making peace with proverbs 31

LAUGHING AT THE DAYS                                                

When she said, "Where better to look than Proverbs 31?"
my heart sunk hard and I lifted tea to lips in weak disguise.

I am Suzannah's complete lack of enthusiasm.

In this sorority, we're tested veterans, survivors
of grueling initiation. Keepers of the homefront in 
sweltering season where husbands serve God, camp,
and other mamas' kids from dawn 'til taps, repeat.

We labor, too, in ops covert. Hidden in plain sight,
your gaze bore through, unseeing. Between baths and
bedtime, we quell meltdowns and pray against takedown
by tiny torpedoes, devastating in beauty and will. This

summer of solo kid-wrangling, adult conversations
are rare as rubies, or solitude. It's a shame this one's
so much about trying harder. Being better. Doing More.

That Proverbs 31 gal, she's a first degree doer:
working vigorously, providing planting making
sewing trading spinningspinningspinning
She does not eat the bread of idleness!

Character praiseworthy, competence incomparable.
Her lamp goes not out at night, she rises before the sun.
Discussion dizzies and I wonder, is there joy deep
in the serving, in the honor of hard work?

Do we serve to please our King or prove our worth?

Will we remember Whose we are when striving slows, illness
strikes, or money runs out? If drought presses close, can
we trust the Gardener who makes all things grow?

Be still, dear one, and know. Abide. Laugh at days to come,
for he gives to his beloved sleep and rest to weary souls.


The specter of gender expectation for women looms large across evangelicalism, and Rachel Held Evan tackles the topic with boldness and grace in her new book, A Year of Biblical Womanhood.

Who should read this book?

  • People who appreciate humor, honesty, and a good story
  • Anyone who's wondered or struggled with what the Bible says about women
  • Those who suspect narrow prescriptive labels for gender, marriage, and womanhood of being a size-too-small and clashing with the freedom we find in Christ
  • Skeptics who are willing to honestly engage Rachel's content firsthand instead of through the lens of her critics
  • Christians who love the Bible and anyone who mourns to see it wielded as a weapon
  • Those who trust that God is not threatened by doubts, questions, or seeking
  • People weary of easy answers who wonder how to serve God and honor a pre-modern scripture in our own post-modern context

The book is divided into twelve "womanly" virtues found in the Bible, and Rachel spends a month each exploring traits including gentleness, domesticity, obedience, beauty, modesty, purity, fertility, submission, justice, silence, and grace.

One of my favorite chapters was Valor: Will the Real Proverbs 31 Woman Please Stand Up? Rachel explains that "the wife of noble character" (eshet chayil) in verse 10 is best translated as "valorous woman" and that the poem celebrates the woman as a kind of warrior. "Lost to English readers are the militaristic nuances found in the original language," Held Evans explains (76). She provides prey for her family, she girds her loins, she laughs in victory.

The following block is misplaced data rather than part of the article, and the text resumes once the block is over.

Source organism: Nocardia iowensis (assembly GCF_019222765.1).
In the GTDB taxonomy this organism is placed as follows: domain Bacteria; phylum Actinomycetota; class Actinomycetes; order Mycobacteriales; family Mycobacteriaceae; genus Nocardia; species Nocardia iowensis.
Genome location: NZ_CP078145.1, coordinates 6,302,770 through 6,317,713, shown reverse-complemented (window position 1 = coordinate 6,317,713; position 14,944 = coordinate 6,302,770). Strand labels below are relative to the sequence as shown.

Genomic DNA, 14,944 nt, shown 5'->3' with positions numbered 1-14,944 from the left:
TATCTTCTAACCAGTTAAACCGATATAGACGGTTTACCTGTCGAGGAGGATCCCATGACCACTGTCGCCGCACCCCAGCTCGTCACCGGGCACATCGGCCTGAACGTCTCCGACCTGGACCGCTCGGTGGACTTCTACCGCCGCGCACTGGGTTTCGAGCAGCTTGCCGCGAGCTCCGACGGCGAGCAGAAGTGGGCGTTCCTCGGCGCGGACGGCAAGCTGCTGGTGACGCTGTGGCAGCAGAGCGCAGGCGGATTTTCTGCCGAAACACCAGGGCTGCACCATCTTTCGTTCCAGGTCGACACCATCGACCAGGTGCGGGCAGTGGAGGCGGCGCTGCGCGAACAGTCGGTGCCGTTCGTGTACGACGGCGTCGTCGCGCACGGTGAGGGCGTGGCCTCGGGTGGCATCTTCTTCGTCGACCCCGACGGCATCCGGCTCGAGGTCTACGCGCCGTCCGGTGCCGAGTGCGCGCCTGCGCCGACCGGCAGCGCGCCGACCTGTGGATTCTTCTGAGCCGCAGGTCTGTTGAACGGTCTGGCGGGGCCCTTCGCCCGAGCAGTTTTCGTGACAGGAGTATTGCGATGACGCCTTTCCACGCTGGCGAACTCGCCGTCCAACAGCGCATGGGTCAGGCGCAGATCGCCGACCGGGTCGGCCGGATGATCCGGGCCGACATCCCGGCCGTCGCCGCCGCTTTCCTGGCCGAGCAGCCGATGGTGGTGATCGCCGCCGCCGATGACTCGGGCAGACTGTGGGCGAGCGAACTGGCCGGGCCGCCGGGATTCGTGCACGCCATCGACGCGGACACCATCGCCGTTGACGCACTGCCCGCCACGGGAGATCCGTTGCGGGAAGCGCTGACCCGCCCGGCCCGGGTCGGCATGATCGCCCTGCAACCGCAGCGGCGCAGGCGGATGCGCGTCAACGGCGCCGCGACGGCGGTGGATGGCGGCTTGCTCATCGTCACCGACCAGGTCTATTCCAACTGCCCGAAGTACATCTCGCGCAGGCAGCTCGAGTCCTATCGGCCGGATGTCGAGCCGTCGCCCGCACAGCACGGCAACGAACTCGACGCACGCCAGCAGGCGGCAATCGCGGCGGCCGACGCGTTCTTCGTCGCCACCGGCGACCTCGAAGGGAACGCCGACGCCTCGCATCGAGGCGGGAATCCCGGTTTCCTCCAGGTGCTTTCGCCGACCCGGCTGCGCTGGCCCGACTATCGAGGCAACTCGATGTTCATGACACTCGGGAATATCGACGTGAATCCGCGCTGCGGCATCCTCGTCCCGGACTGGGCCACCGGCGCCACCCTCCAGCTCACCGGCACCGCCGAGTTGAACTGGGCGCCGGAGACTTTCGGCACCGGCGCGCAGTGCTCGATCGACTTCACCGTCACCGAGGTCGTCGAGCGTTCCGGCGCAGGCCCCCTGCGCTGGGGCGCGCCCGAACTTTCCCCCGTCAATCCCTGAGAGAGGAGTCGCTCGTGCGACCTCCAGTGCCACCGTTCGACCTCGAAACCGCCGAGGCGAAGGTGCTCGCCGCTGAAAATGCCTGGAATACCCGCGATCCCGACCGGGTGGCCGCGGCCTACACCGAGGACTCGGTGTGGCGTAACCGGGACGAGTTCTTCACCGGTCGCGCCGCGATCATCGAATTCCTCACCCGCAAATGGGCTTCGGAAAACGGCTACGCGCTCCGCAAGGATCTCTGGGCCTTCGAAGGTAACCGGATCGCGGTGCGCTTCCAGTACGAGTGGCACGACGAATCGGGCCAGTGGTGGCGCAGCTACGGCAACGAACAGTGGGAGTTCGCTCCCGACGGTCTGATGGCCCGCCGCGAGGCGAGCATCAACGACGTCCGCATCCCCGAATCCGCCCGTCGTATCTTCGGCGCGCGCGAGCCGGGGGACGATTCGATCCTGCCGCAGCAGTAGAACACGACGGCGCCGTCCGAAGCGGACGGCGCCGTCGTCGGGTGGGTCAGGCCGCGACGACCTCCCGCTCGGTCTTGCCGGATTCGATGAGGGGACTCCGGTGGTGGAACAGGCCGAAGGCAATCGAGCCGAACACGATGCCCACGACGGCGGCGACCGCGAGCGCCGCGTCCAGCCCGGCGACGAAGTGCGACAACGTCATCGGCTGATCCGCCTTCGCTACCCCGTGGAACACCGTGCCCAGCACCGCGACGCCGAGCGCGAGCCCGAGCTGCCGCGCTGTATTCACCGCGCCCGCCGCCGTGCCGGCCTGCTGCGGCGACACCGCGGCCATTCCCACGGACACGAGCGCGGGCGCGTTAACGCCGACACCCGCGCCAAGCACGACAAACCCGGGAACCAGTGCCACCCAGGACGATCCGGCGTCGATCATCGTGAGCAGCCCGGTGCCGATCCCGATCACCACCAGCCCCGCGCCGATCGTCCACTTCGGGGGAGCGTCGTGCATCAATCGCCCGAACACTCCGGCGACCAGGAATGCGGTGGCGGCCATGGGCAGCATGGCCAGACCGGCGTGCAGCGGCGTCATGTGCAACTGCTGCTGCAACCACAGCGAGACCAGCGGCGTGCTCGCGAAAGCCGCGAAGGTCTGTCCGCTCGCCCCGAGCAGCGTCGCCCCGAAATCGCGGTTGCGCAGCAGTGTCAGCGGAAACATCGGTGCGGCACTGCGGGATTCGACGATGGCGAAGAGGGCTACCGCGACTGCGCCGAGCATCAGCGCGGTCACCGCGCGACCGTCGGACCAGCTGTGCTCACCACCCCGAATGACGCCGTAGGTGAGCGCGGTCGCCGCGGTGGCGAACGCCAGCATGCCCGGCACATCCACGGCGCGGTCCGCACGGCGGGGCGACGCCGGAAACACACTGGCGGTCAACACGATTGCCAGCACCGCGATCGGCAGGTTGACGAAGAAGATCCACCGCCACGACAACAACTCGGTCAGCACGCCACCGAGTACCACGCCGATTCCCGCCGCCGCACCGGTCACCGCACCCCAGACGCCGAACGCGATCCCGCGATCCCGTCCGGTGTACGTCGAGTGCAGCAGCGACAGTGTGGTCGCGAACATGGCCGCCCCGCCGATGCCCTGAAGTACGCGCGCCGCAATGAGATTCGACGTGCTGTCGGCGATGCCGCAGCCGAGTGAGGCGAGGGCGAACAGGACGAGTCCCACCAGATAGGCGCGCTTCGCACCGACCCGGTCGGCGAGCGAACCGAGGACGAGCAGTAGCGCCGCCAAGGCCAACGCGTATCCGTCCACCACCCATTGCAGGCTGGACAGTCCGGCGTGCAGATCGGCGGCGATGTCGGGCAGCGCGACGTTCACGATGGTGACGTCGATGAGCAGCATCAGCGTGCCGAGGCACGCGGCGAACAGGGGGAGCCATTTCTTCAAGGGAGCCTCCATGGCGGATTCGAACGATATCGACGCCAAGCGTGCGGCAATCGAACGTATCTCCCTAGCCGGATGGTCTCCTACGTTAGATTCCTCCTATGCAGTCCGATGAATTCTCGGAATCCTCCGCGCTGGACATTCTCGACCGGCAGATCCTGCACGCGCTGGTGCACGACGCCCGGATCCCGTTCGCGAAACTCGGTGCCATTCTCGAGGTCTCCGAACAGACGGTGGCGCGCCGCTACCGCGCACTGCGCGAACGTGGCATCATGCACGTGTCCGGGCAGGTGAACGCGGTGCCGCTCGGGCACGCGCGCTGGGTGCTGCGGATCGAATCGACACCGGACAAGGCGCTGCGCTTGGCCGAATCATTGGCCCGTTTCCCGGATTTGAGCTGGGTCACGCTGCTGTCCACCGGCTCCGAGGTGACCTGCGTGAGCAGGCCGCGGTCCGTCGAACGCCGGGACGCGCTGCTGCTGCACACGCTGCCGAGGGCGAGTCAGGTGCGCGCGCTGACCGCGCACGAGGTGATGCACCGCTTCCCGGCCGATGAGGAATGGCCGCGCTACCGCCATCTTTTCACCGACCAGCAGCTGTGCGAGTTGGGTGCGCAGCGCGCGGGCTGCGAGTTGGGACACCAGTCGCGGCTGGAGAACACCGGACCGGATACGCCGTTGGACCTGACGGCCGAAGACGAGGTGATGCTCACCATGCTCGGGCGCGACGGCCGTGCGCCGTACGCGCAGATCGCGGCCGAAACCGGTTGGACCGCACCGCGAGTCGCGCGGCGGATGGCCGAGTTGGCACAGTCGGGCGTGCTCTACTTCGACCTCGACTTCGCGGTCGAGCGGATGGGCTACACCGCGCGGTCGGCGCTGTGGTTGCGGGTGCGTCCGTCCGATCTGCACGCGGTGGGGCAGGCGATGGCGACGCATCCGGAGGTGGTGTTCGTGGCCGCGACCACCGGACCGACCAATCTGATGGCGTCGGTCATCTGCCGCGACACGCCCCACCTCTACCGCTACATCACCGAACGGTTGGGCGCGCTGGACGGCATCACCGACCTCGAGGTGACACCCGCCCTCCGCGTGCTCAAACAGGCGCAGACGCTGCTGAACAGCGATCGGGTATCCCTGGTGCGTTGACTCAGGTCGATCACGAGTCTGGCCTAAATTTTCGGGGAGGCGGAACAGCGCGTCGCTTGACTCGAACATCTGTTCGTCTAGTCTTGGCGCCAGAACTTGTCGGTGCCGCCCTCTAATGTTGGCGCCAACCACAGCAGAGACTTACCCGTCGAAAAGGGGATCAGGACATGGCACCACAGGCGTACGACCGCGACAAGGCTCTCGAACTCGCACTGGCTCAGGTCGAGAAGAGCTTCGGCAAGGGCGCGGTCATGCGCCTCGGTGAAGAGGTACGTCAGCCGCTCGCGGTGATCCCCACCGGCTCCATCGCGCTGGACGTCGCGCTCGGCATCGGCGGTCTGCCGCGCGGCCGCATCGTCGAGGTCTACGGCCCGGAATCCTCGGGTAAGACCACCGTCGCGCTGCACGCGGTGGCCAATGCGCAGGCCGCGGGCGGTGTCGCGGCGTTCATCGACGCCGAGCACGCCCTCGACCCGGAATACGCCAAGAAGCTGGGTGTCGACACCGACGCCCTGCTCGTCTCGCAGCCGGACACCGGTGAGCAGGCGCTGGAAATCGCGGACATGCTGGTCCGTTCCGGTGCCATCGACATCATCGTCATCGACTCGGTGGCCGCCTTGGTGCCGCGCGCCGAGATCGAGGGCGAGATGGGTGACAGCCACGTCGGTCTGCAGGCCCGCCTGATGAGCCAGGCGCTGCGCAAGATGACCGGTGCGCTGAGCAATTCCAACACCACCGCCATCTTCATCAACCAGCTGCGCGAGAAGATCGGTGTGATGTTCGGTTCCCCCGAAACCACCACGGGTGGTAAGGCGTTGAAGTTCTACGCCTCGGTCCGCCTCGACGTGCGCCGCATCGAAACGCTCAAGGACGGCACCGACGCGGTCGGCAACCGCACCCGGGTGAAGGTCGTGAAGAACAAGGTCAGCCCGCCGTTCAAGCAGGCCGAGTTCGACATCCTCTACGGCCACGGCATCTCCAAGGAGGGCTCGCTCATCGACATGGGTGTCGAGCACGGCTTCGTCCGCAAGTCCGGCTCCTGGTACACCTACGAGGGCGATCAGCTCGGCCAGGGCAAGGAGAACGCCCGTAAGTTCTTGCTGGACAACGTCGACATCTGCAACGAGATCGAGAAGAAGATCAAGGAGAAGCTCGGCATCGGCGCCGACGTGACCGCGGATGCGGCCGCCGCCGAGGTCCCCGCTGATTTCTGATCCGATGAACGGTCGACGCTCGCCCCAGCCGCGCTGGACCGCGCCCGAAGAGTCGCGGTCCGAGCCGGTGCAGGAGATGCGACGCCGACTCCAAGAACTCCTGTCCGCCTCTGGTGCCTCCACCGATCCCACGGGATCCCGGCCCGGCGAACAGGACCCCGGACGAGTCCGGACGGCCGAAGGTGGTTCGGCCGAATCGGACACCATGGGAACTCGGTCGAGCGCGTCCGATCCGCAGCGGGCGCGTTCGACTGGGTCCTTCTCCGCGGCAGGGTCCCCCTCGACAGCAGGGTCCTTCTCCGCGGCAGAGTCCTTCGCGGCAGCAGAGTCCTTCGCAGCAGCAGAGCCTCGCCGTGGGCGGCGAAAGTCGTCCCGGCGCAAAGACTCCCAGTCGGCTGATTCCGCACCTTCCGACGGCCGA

Like any good poem, the purpose of this one is to draw attention to the often-overlooked glory of the everyday. The only instructive language it contains is directed toward men, with the admonition that a thankful husband honors his wife "for all the things that her hands have done" (Proverbs 31:31). Old Testament scholar Ellen F. Davis notes that the poem was intended "not to honor one particularly praiseworthy woman, but rather to underscore the central significance of women's skilled work in a household-based economy." She concludes that "it will not do to make facile comparisons between the biblical figure and the suburban housewife, or alternately between her and the modern career woman. (76)
Nevertheless, Rachel spends a month undertaking a slew of domestic projects in an effort to live up to what many within evangelicalism esteem as the paragon of "biblical womanhood," and this chapter is among Rachel's most endearing. The tone of her book is familiar, funny, and less serious than the voice she often adopts on her blog.

Through her project, Rachel befriends an Orthodox Jew who provides an insight I won't soon forget. Ahava explains that Orthodox women often praise each other saying eshet chayil (valorous woman), and that her husband sings Proverbs 31 to her every Shabbat: "It's special to me because I know that no matter what I do or don't do, he praises me for blessing the family with energy and creativity. All women can do that in their own way." (88)

The concept of "Biblical Womanhood" is something of a sacred cow in contemporary fundamentalism and evangelicalism. Daring to question its prescriptions is akin to heresy in certain circles, and this book has invited a firestorm from those who don't appreciate questions--or women who won't toe the line. But this book is not intended as ammunition is anyone's battle. Rachel writes not to fan flames but to loose chains. In exploring her own frustrations with Scripture and Christian culture, Held Evans grows to love the Bible more--and the One who inspired it and sets hearts free.

Rachel has a high view of scripture. Her work is not mockery but an honest and faithful investigation. She illuminates the truth that every person and tradition interprets, inevitably making uncomfortable those who prefer to imagine Bible interpretation in easy blacks and whites.

Rachel Held Evans is helping a generation to make peace with Proverbs 31. She's a voice of hope, helping disheartened men and women to love the Bible again and discover a faith bigger than fear, fighting, and narrow cultural lenses.

[reworked from poem originally published here]
related: making peace with feminism

Review copy provided by Thomas Nelson.

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